Why We Won’t Sell Fidget Spinners
Fidget spinners burst on the scene this spring and we saw them everywhere–in classes, at restaurants, you name it. We figured they would start showing up in consignments our customers bring to us. But you won’t see them sold here.
Fidget Spinners and Choking Hazards
We decided early on that we won’t sell spinners. To us, they look a lot like a choking hazard, and that’s one of our biggest concerns. Sadly, it turns out that this has already happened and not to a toddler, but to an older child.
According to Good Housekeeping, a ten-year-old who was “cleaning” her spinner toy in her mouth accidentally ingested one of the ball bearings that make them spin. She was able to communicate what happened to her mother, who took her to an ER. She had emergency surgery to remove it from her esophagus.
Later, the mom posted about the episode on Facebook.
Should a ten-year-old know better? Well, kids are impulsive. Some spinners are marketed to help kids with Attention Deficit Disorder (ADD) maintain their focus, a group that’s already at-risk for injury. (There’s no evidence that they help with ADD—more on that below.)
Good Housekeeping examined several fidget spinners. They found many broke apart quite easily into pieces small enough to be classified as a choking hazard for young children.
Some Fidget Spinners Contain High Amounts of Hazardous Materials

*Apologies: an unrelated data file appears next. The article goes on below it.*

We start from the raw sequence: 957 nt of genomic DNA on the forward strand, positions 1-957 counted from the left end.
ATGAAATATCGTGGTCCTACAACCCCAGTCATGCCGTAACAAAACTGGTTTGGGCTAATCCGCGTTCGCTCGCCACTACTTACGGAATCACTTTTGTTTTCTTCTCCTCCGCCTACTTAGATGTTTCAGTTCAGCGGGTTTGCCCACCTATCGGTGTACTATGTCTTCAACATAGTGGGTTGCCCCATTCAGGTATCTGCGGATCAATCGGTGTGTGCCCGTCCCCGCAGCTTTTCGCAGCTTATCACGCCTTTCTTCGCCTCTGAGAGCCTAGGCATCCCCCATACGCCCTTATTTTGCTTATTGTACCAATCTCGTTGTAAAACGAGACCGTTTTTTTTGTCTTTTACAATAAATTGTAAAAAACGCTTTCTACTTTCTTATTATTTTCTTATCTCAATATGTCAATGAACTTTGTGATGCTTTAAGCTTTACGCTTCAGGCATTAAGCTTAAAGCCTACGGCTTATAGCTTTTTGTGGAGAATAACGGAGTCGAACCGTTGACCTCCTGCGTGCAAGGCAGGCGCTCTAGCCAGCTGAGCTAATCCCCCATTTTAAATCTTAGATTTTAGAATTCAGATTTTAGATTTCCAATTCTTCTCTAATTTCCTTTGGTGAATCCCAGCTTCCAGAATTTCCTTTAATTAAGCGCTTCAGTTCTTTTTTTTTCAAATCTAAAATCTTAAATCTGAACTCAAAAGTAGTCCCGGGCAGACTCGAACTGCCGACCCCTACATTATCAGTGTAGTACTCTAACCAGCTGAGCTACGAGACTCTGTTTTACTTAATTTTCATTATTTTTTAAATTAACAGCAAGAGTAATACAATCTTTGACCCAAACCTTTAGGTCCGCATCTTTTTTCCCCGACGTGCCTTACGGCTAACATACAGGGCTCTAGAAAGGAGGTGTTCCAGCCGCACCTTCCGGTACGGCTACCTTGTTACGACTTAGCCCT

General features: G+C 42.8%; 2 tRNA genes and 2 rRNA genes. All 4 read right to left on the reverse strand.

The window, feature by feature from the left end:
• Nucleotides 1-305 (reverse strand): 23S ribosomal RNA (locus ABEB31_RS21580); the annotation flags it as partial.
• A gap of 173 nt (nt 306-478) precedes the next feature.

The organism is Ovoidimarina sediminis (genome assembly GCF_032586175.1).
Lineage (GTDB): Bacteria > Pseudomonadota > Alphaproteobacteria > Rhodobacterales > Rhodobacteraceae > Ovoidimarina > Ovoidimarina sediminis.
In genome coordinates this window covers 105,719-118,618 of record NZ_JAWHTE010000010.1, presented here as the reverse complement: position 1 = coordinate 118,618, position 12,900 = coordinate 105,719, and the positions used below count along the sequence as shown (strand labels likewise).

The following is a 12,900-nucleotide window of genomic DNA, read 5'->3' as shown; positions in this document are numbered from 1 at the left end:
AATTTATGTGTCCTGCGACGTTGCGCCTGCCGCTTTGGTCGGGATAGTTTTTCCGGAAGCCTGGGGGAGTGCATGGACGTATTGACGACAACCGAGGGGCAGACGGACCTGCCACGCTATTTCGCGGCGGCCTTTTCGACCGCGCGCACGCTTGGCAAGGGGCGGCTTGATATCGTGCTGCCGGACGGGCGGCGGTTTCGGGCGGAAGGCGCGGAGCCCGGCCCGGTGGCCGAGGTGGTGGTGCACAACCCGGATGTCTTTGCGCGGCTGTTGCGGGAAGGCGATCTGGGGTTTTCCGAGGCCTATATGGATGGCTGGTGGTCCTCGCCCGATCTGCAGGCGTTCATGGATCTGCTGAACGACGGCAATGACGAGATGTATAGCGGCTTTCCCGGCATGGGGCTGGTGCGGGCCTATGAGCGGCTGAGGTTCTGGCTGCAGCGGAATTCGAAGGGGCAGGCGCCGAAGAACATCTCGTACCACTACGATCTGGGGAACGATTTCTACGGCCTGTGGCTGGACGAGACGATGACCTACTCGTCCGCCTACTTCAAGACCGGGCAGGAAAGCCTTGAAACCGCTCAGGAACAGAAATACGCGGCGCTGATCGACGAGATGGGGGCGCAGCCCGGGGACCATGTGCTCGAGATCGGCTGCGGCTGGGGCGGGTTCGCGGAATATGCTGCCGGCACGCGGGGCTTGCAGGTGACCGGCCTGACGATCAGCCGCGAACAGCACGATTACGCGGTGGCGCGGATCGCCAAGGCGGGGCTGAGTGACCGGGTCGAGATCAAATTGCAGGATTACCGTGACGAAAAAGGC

It caught my eye when I came across a few articles that mentioned many of these fidget spinners are made in China.
Considering how quickly they flooded the market, I wasn’t surprised to read this. Then I began to wonder about lead hazards. I closely follow recalls on kids’ items and I can tell you many recalls are for Chinese-manufactured products with excessive amounts of lead. In the past, Chinese manufacturers have also exported contaminated dog food and children’s medicine.
I found news reports about high levels of lead and mercury in fidget spinners. Probably the most reliable one comes from Tamara Rubin, an environmentalist and lead abatement crusader. Rubin recently ran tests on several spinners and learned they come apart quite easily (as Good Housekeeping found) and contain high amounts of lead as well as mercury in their paint.
Worse, the ones with batteries to make them light up are powered by tiny, button batteries that can fall out if they aren’t secured with the right size screw and nut. Button batteries can be deadly if swallowed.
At AZ Kidz n More, we take extra care inspecting toys and books that run on batteries, particularly small batteries. We check to make sure they still work, aren’t leaking, and are held securely in place. If we spot a problem, we return the item to the consigner and let them know about the hazard.
No Evidence that Fidget Spinners Help Kids with ADD
As I mentioned above, some spinners are marketed for kids with ADD with claims that they can improve focus. Unfortunately, there’s no actual research to back this up. Making a claim without any evidence amounts to lying—to kids with ADD and their parents.
Scott Kollins, Ph.D., of the Duke Institute for Brain Sciences, told NPR that spinners are basically the latest toy that says it can help people with ADD. “There’s basically no scientific evidence that those things work across the board,” he says.
Many schools have banned fidget spinners. Teachers and students complain that the whizzing sound is distracting to non-spinners, and some schools have reported that they become just another toy with hard parts kids will throw at one another.
What can parents with ADD kids do to help them? I like the ADDitude Magazine website. It discusses assistive technologies and strategies rather than cheaply-made and possibly dangerous toys.
Do you have a kid with ADD? What has been your experience with fidget spanners? Email me with your thoughts.